FMLA: It’s not just a compliance concern

Proper use of law can help reduce absences

It’s easy to look at the Family and Medical Leave Act (FMLA) as just one more federal law, a jumble of complex compliance requirements that must be adhered to by responsible employers. But it also can offer a valuable opportunity to improve your absence management program, argues Noreen F. Orbach, PhD, a private psychological consultant in the Chicago metro area. "Merely tracking FMLA and conducting the administrative functions of reports, etc., is not sufficient. That gives you the parameters of the problem, but the cause for the leave must also be addressed," she argues.

"It’s like the difference between being a bookkeeper and a financial analyst," Orbach continues. "A bookkeeper just logs in accounts receivable and accounts payable. A financial analyst looks at the best way to use the dollars, not just what you pay out."

It’s when you start examining the cause for the leave request that you find opportunities to impact the length of that leave — or perhaps the decision to take a leave at all — Orbach explains. "When you look at it from a cause standpoint, when you identify the cause, you may be able to find supportive services for the employee," she notes. "In particular, if someone is taking out a leave request to take care of a family member, you may be able to avoid the leave or shorten the leave."

Look beyond the forms

There is no shortage of help for occupational health professionals seeking to comply with the FMLA, says Orbach, but that is simply not enough. "Yes, you have all kinds of tracking programs out there that allow employees to keep a count of the days that come out of the 12-day pot [allotted each employee], and all the required forms, including the health certification, but this should not just be a perfunctory process," she asserts. "If a medical practitioner signs off on the reasons for the leave, that merits taking a look."

Causes of leave requests that may lend themselves to creative solutions include stress at work or a family member requiring hospice care, Orbach observes. "In that case, you may be able to help the employee return to work sooner once the death has occurred, or, maybe make it possible for them to work two days a week while you’re helping them deal with end-of-life issues," she offers. "Or you could perhaps even offer preventive services; let them know that when — heaven forbid — the death occurs, you will be there for them."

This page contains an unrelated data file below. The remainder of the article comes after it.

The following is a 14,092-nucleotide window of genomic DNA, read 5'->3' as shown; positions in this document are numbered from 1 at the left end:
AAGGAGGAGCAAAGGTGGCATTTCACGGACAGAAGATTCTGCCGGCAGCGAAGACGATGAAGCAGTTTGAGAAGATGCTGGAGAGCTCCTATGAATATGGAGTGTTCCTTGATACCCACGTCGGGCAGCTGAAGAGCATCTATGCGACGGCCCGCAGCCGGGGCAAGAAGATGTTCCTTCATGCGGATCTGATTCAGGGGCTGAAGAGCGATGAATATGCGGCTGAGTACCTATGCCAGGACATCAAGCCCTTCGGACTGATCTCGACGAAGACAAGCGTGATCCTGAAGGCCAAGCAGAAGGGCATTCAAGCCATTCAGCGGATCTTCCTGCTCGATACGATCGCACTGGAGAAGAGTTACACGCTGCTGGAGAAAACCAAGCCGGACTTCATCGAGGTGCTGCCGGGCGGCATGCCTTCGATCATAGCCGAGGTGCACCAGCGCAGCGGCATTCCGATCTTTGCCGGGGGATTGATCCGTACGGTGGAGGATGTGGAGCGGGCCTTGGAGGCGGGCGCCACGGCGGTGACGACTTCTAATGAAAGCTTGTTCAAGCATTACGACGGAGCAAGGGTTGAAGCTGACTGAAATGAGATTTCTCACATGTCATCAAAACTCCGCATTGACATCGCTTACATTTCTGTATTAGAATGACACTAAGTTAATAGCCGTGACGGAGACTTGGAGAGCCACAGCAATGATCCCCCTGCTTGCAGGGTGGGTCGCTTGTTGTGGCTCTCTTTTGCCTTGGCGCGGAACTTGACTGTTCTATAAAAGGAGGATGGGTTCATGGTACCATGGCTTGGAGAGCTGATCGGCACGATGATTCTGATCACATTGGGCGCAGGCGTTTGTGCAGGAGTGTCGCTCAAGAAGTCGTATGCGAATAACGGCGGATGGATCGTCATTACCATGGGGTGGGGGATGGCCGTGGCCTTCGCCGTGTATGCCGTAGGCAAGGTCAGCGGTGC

A twofold strategy

FMLA was included as part of a series of absence management solutions that Orbach recently developed for a benefits services client. The solutions were divided into two categories: Those for employees requesting leave for themselves and those for employees requesting leave to take care of family members.

One common example of a request for oneself would be one for a 12-week postpartum leave, Orbach notes. "You can work with the new mom and maybe convince them to start coming back two days a week before the full 12 weeks are up, so when they do come back full-time, it’s not that traumatic," she suggests. "Even if they are adamant about taking the full 12 weeks, you may still want to provide them with some services for child care or new mother assistance, so that when they do go back to work there’s a smooth transition and a high level of productivity."

When the leave request involves a family member, the employee is the caregiver, not the patient, Orbach notes. "In this case, their direct health may not be impacted, but there could be stress-related issues," she offers, explaining why she divided her approach into these two categories. "This is a different issue."

Whatever the cause of the leave request, she recommends follow-up with the employee, both throughout the duration of the leave (seeking opportunities to reduce the duration) and once the employee returns to work, after 15 and 30 days. This would help ensure that the employee would stay at work.

"Even if the leave is totally justified, you don’t just say, See you in 12 weeks,’" insists Orbach. "You have to keep in touch; maybe something has changed that presents you with an opportunity to provide services, which in turn could shorten the leave or help the employee come back at a higher level of productivity.

"This entire strategic approach looks at identifying the problem, and not just coming up with a solution; it is clearly a problem-finding approach," Orbach concludes.

[For more information, contact:

Noreen F. Orbach, PhD. Telephone: (847) 272-1128. Fax: (847) 732-7264.]